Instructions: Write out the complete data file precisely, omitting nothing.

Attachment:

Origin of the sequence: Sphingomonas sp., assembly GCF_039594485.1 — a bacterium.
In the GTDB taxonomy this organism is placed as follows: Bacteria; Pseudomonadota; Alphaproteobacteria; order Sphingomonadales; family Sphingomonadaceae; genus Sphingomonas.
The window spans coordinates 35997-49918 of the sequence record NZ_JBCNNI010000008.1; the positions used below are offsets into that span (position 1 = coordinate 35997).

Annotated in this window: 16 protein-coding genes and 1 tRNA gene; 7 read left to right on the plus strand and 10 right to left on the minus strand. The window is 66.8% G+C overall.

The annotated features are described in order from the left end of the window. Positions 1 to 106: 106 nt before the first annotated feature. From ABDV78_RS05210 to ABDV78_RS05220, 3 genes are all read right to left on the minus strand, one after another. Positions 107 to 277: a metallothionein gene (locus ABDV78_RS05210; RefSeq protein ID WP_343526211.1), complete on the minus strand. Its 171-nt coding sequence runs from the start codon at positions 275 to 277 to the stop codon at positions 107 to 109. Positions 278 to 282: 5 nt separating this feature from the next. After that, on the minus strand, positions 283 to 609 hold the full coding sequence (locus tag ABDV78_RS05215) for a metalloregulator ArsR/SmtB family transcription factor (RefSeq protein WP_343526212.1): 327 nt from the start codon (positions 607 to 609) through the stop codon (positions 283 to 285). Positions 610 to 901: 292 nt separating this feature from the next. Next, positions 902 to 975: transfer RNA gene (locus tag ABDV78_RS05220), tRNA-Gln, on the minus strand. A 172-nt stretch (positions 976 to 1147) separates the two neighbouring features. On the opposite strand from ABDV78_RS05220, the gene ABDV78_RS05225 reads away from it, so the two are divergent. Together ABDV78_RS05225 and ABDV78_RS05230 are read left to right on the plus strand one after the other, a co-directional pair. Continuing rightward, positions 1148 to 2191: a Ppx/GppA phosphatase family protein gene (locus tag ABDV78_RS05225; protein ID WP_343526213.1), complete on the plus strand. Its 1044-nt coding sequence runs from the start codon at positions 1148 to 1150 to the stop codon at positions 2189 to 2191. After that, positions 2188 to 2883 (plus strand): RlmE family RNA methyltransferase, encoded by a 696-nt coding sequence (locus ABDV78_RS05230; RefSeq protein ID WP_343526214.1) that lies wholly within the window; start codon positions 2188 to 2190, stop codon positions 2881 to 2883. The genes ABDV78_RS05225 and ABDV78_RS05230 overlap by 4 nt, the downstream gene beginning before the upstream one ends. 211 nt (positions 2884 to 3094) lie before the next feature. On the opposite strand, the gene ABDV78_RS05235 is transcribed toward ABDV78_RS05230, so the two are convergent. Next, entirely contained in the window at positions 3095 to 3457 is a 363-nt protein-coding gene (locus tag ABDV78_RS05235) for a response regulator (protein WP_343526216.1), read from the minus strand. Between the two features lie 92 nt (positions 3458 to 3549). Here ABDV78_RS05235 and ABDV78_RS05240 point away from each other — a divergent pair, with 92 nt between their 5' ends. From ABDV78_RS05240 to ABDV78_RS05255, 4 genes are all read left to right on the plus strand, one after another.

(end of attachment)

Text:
Origin of the sequence: Sphingomonas sp., assembly GCF_039594485.1 — a bacterium.
In the GTDB taxonomy this organism is placed as follows: Bacteria; Pseudomonadota; Alphaproteobacteria; order Sphingomonadales; family Sphingomonadaceae; genus Sphingomonas.
The window spans coordinates 35997-49918 of the sequence record NZ_JBCNNI010000008.1; the positions used below are offsets into that span (position 1 = coordinate 35997).

Annotated in this window: 16 protein-coding genes and 1 tRNA gene; 7 read left to right on the plus strand and 10 right to left on the minus strand. The window is 66.8% G+C overall.

The annotated features are described in order from the left end of the window. Positions 1 to 106: 106 nt before the first annotated feature. From ABDV78_RS05210 to ABDV78_RS05220, 3 genes are all read right to left on the minus strand, one after another. Positions 107 to 277: a metallothionein gene (locus ABDV78_RS05210; RefSeq protein ID WP_343526211.1), complete on the minus strand. Its 171-nt coding sequence runs from the start codon at positions 275 to 277 to the stop codon at positions 107 to 109. Positions 278 to 282: 5 nt separating this feature from the next. After that, on the minus strand, positions 283 to 609 hold the full coding sequence (locus tag ABDV78_RS05215) for a metalloregulator ArsR/SmtB family transcription factor (RefSeq protein WP_343526212.1): 327 nt from the start codon (positions 607 to 609) through the stop codon (positions 283 to 285). Positions 610 to 901: 292 nt separating this feature from the next. Next, positions 902 to 975: transfer RNA gene (locus tag ABDV78_RS05220), tRNA-Gln, on the minus strand. A 172-nt stretch (positions 976 to 1147) separates the two neighbouring features. On the opposite strand from ABDV78_RS05220, the gene ABDV78_RS05225 reads away from it, so the two are divergent. Together ABDV78_RS05225 and ABDV78_RS05230 are read left to right on the plus strand one after the other, a co-directional pair. Continuing rightward, positions 1148 to 2191: a Ppx/GppA phosphatase family protein gene (locus tag ABDV78_RS05225; protein ID WP_343526213.1), complete on the plus strand. Its 1044-nt coding sequence runs from the start codon at positions 1148 to 1150 to the stop codon at positions 2189 to 2191. After that, positions 2188 to 2883 (plus strand): RlmE family RNA methyltransferase, encoded by a 696-nt coding sequence (locus ABDV78_RS05230; RefSeq protein ID WP_343526214.1) that lies wholly within the window; start codon positions 2188 to 2190, stop codon positions 2881 to 2883. The genes ABDV78_RS05225 and ABDV78_RS05230 overlap by 4 nt, the downstream gene beginning before the upstream one ends. 211 nt (positions 2884 to 3094) lie before the next feature. On the opposite strand, the gene ABDV78_RS05235 is transcribed toward ABDV78_RS05230, so the two are convergent. Next, entirely contained in the window at positions 3095 to 3457 is a 363-nt protein-coding gene (locus tag ABDV78_RS05235) for a response regulator (protein WP_343526216.1), read from the minus strand. Between the two features lie 92 nt (positions 3458 to 3549). Here ABDV78_RS05235 and ABDV78_RS05240 point away from each other — a divergent pair, with 92 nt between their 5' ends. From ABDV78_RS05240 to ABDV78_RS05255, 4 genes are all read left to right on the plus strand, one after another.